Author: Anna Villarroya, Victoria Ateca-Amestoy
The development of democratic cultural policies in Spain cannot be understood without an awareness of the long dictatorship period between 1939 and 1975. The victory of the Nationalists in the Civil War of 1936 to 1939 ushered in the dictatorship of General Franco. In a first period, academies and cultural institutions were purged, and many scientists and artists were exiled abroad. The Press Act of 1938 imposed censorship and state monopoly control over information. The single political party controlled a powerful press and propaganda machine. The official culture of Francoism combined fervent nationalism with equally fervent Catholicism. Its artistic predilection was for traditional styles. It appealed to Spain's imperialist past and expounded at great length on the brotherhood of the Spanish-speaking people. A good deal of the institutionalisation of regional cultures was undone, and the social use of Peninsular languages other than Spanish was pushed aside. "Evasion culture", comprising football, bullfighting, film, radio, popular fiction and gossip magazines, provided the government with instruments for social integration and the maintenance of political unawareness.
From the 1960s onwards, rigid press and education policies began to soften. The new Press Act of 1966 was a timid effort at deregulation. Provisions were made for the public funding of cultural activities and support was given to selective avant-garde projects such as the San Sebastian film festival, or Spanish participation in international art biennials. Despite this, however, economic and cultural developments opened a major divide between society's demands and what the regime had to offer. The expanding gap was filled by the recovery of the Spanish liberal-reformist tradition of the early 20th century, and with it, although often in opposition, by a new culture of critical consciousness among widening university and artistic circles.
Upon Franco's death in 1975, Spain was a much more modern and open-minded country than its political regime. Economic and educational development, together with the greater class equilibrium obtained after the 1960s, explains the relaxed approach adopted by Spaniards to the return of democracy and subsequent membership to the European Community. In 1976–7, the first governments of the restored monarchy introduced decisive reforms of the press laws. The Ministry of Information and Tourism was closed, the state-run newspapers were shut down or sold off, and Radio Nacional's monopoly on radio broadcasting ended. The Constitution of 1978 and the charters of regional autonomy set up under its aegis, initiated a period of freedom of the press and artistic expression, combined with greater state activity in disseminating culture and in giving full recognition to the cultural and linguistic diversity of Spain.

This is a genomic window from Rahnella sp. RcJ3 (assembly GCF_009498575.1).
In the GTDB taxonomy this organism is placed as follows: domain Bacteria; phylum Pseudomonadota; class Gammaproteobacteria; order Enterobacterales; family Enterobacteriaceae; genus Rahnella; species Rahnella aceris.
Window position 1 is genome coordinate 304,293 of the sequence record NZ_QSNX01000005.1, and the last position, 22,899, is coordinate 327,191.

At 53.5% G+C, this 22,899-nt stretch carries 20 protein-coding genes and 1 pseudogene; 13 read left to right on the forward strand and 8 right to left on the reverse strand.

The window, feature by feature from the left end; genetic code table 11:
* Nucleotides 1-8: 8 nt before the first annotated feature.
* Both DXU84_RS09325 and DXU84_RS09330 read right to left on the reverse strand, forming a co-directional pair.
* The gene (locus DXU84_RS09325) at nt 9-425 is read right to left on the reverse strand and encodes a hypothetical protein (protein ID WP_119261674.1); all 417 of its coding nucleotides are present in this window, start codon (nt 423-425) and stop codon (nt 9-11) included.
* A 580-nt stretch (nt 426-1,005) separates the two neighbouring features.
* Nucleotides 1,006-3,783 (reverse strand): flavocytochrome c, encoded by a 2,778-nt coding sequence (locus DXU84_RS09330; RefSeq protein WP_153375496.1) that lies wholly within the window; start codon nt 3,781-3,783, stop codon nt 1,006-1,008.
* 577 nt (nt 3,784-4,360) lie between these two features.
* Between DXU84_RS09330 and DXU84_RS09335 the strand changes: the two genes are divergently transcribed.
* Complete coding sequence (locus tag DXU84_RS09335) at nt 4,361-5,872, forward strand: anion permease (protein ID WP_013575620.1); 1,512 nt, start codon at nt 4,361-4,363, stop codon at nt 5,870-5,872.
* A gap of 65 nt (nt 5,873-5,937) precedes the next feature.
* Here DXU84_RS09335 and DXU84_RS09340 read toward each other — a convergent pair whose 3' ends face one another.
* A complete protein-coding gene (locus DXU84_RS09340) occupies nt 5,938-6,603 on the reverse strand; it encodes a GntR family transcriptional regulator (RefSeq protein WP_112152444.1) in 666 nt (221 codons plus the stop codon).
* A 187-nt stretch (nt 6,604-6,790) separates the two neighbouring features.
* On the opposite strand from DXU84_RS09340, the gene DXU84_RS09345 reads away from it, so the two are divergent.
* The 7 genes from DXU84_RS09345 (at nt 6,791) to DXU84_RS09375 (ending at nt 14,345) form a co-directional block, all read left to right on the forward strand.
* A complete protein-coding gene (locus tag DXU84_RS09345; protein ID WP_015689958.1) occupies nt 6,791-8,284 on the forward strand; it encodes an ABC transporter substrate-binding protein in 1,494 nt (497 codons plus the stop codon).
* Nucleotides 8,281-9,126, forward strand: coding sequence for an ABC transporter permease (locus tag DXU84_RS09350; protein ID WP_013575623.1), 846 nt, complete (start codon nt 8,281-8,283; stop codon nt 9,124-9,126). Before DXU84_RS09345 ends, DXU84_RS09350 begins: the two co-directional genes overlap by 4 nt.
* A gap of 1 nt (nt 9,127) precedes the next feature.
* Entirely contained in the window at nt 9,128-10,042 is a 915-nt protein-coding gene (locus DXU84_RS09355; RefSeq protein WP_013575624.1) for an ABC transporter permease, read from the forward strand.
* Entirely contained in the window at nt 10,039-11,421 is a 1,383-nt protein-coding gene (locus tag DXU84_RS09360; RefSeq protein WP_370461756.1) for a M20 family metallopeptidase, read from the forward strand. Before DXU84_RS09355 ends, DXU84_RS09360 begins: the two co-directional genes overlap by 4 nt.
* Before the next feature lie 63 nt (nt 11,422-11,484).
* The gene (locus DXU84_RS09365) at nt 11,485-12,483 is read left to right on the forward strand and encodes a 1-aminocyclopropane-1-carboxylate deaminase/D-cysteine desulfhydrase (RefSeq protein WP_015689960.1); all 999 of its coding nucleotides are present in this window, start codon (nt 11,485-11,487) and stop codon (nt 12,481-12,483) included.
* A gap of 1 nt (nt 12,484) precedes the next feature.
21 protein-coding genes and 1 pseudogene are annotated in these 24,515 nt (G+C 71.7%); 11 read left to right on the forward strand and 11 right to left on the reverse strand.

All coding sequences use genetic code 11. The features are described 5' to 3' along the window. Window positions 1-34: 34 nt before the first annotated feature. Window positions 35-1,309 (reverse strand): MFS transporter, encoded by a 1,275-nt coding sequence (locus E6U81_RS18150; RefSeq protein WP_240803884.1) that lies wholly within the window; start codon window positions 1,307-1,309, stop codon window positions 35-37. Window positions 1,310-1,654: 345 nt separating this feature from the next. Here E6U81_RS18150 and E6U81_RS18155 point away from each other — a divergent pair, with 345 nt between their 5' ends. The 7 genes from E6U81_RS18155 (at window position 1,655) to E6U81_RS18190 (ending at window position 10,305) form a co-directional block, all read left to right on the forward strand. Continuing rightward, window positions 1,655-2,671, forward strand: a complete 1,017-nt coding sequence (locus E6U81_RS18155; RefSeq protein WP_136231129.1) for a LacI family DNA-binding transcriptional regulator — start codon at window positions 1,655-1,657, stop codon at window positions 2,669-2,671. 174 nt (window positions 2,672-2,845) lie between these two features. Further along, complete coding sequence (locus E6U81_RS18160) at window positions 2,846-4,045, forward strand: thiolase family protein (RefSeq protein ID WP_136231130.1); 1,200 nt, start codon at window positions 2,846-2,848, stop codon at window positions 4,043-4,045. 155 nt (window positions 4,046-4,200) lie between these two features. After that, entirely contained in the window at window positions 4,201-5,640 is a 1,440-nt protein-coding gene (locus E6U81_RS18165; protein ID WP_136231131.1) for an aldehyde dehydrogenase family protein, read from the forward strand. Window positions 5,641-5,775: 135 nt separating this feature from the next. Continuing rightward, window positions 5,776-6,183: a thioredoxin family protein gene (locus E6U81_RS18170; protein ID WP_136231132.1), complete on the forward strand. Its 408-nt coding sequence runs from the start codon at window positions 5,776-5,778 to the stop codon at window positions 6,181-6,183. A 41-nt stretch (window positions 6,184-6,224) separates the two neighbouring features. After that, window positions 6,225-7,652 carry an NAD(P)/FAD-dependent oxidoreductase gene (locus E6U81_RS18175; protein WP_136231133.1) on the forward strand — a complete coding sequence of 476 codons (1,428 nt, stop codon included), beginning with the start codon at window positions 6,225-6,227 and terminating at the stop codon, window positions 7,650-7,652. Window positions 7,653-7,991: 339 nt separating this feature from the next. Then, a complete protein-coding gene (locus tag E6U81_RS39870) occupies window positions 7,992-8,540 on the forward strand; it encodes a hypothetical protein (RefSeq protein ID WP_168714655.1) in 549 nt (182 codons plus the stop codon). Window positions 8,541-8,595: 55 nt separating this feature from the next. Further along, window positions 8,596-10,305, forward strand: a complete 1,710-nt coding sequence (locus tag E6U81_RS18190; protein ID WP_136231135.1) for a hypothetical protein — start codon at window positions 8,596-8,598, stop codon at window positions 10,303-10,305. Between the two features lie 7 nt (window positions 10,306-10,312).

In 1977, the Ministry of Culture was established, being given the responsibilities formerly held by the Ministry of Education for the national heritage and fine arts. It also became responsible for film, theatre, music and dance policies, until then the responsibility of the Ministry of Information and Tourism. The Ministry stood by the principles of neutrality of the state in cultural issues and recognised the plurality of civil society. By means of international exhibitions, congresses, prizes and appointments, much of the cultural heritage silenced by Francoism was recovered, and the work of exiled artists and intellectuals recognised. The work of the Ministry, and fundamentally from many city councils, was decisive in developing the cultural infrastructure (museums, archives and libraries), in protecting the country's cultural heritage, and promoting new or existing cultural institutions (the National Orchestra, the National Ballet, the National Drama Centre, the National Classical Theatre Company, etc.)
As from 1982, different Socialist governments stressed the need for the state to be present in those areas where private initiative was likely to be lacking. In the initial phase, up to 1986, the central goal was to preserve the much-deteriorated historic and artistic heritage (Historical Heritage Act, 1985), renovate theatres and auditoriums, and subsidise artistic expression. It was found that the political aims and the gradual transfer of responsibilities to the regional authorities required that the Ministry be slimmed down and reorganised. It was in this period that the Ministry of Culture was given its operational structure, which has remained virtually the same to this day (Decree of 24 April, 1985).
In a second phase, from 1986 to 1996, the authorities staged a series of events that brought their cultural policies to the foreground of public attention. They included the inauguration of museums and concert halls such as: the Reina Sofía Museum and Art Centre, the National Museum of Roman Art of Merida, 1986; the Concert Hall of Madrid, 1988; the Valencia Institute of Modern Art and the Modern Art Centre of the Canary Islands, 1989; the Festival Hall of Cantabria, 1991; the Galician Centre of Contemporary Artand the Thyssen-Bornemisza Art Collection, 1993; the Museum of Contemporary Art of Barcelona and the Domus Museum of La Coruña, 1996. In addition, a number of major international events were held, which had a major cultural element, such as the Barcelona Olympics, the Seville Expo, the Fifth Centenary of the Discovery of America and the Madrid European Cultural Capital 1992. Plans were also made to promote the book publishing and the film industry. Cultural networks were established and efforts made to raise the level of professional expertise of artists and performers. Outside Spain, the world began to recognise the recovery in the confidence of Spanish art and culture and the authorities took steps to encourage this, culminating in 1991 with the establishment of the Cervantes Institute.
These were years of exuberant artistic activity and freedom of expression, in which Spanish artists brandished a dizzying array of political and cultural banners while their international colleagues were welcomed to join in. The number of exhibitions, concerts, festivals and summer schools responded to a deep-seated social need. The turnout for cultural events rocketed, while publishing, the music and film industries developed at breakneck speed. At the initiative of either the central or the regional authorities, major urban refurbishments were designed with museums, arts centres, and concert halls as their hubs.